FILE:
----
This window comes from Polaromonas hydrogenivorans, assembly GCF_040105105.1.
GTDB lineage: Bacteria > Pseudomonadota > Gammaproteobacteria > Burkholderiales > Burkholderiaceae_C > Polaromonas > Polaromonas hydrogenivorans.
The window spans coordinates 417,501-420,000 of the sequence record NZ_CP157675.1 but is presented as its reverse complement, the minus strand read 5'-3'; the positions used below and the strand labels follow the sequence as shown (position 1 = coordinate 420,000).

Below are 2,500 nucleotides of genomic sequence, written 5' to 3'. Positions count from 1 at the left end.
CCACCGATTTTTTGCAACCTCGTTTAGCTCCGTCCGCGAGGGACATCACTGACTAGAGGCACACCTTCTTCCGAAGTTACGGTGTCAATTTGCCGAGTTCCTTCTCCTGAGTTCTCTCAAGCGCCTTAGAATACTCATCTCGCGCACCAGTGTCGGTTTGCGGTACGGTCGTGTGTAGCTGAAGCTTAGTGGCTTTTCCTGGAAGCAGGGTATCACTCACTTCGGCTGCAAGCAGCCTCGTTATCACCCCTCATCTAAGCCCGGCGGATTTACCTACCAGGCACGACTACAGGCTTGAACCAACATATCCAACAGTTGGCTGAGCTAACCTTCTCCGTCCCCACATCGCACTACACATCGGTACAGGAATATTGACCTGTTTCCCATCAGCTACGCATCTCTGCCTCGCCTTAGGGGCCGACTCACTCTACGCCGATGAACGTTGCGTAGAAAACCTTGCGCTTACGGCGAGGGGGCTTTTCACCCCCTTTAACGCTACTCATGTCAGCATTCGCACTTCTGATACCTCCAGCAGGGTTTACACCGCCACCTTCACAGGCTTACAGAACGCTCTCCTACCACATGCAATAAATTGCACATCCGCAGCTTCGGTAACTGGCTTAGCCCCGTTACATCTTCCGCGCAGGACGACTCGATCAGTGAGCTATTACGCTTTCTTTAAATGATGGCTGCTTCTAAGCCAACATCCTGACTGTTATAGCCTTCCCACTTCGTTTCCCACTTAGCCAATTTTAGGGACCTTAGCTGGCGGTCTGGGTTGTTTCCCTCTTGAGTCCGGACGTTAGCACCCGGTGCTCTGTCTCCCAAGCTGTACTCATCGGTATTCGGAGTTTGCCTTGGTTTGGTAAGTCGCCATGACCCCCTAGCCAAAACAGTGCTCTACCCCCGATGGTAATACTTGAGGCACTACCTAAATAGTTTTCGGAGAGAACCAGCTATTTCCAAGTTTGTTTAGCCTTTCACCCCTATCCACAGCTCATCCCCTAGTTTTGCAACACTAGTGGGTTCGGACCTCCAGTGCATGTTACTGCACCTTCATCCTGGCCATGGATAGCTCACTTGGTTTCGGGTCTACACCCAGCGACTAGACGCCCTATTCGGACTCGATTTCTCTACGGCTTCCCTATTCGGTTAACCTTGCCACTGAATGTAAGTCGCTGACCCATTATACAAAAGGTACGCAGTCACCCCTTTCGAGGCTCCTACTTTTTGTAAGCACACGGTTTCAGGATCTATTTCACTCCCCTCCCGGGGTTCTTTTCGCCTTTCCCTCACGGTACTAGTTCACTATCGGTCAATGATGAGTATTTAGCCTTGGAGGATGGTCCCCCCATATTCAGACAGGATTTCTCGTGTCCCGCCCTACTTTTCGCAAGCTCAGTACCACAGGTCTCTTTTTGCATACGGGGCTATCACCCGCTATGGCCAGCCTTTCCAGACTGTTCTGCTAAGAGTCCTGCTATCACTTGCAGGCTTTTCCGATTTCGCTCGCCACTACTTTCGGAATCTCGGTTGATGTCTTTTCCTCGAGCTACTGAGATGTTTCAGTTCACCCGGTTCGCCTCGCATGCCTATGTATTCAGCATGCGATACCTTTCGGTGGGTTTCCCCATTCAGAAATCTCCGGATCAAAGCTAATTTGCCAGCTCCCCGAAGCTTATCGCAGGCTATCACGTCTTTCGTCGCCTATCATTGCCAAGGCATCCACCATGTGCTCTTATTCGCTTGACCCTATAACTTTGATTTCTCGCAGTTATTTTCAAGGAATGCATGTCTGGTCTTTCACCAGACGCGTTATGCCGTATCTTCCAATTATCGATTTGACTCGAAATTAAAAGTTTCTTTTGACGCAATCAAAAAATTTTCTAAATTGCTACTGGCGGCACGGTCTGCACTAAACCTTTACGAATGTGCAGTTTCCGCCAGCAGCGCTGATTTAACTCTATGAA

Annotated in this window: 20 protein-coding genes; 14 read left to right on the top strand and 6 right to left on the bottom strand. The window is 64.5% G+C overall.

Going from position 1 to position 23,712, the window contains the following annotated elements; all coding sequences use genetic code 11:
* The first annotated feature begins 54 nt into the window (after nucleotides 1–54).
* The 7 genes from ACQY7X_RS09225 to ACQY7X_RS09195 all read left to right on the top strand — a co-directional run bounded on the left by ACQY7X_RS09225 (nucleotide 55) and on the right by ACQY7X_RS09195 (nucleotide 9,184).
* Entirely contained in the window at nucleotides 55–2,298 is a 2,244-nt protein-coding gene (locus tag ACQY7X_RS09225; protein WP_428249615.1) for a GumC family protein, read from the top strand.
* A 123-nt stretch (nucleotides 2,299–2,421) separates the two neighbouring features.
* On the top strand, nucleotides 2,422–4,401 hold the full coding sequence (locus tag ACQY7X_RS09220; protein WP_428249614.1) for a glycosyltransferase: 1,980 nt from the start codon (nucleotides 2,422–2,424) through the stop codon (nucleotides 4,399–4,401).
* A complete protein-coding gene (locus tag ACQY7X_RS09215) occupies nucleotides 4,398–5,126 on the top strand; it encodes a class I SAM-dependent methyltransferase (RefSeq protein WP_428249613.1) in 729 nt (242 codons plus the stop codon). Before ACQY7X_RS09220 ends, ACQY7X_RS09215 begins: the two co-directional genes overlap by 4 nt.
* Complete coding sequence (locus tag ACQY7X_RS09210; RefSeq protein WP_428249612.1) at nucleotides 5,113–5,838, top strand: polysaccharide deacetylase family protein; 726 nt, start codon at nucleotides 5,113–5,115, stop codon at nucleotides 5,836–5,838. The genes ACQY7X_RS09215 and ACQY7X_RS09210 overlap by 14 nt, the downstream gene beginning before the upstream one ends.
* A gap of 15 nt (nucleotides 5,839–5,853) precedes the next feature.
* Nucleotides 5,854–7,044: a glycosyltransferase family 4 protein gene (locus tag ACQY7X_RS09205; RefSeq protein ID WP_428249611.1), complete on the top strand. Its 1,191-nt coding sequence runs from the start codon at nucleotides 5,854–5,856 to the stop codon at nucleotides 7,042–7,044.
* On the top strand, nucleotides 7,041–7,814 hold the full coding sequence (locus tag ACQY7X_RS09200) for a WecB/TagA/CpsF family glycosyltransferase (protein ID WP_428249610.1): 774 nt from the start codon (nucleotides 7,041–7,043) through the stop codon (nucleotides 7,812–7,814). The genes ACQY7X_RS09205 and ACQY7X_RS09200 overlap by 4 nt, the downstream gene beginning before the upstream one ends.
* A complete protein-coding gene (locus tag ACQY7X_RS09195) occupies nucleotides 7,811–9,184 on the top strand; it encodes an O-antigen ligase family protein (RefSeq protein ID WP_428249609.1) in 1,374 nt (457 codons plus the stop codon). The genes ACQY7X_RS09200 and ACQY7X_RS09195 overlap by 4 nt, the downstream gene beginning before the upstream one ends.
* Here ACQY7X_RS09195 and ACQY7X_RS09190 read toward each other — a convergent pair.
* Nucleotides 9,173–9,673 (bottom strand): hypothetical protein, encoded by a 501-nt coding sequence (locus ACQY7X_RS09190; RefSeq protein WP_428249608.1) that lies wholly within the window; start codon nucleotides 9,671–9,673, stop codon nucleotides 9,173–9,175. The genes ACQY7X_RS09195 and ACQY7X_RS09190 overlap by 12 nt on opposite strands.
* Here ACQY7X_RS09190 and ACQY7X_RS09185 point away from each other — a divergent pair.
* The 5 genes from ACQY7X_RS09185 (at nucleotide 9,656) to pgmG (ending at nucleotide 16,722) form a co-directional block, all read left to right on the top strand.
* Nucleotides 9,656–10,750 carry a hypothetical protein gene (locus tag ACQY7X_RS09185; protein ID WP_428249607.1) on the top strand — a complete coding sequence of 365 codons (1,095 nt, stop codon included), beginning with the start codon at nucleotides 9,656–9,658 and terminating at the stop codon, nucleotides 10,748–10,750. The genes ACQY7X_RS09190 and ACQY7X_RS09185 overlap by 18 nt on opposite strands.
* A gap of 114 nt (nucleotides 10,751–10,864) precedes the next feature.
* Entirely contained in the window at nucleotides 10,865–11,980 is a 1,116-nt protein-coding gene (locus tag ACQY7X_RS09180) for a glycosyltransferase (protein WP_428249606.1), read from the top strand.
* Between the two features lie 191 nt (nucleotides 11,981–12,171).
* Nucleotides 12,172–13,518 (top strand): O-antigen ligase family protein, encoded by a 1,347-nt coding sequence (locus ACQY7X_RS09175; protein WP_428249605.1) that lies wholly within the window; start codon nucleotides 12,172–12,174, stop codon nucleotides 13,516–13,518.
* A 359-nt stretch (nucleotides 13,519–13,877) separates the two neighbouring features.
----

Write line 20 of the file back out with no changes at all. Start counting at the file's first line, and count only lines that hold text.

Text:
* Nucleotides 9,173–9,673 (bottom strand): hypothetical protein, encoded by a 501-nt coding sequence (locus ACQY7X_RS09190; RefSeq protein WP_428249608.1) that lies wholly within the window; start codon nucleotides 9,671–9,673, stop codon nucleotides 9,173–9,175. The genes ACQY7X_RS09195 and ACQY7X_RS09190 overlap by 12 nt on opposite strands.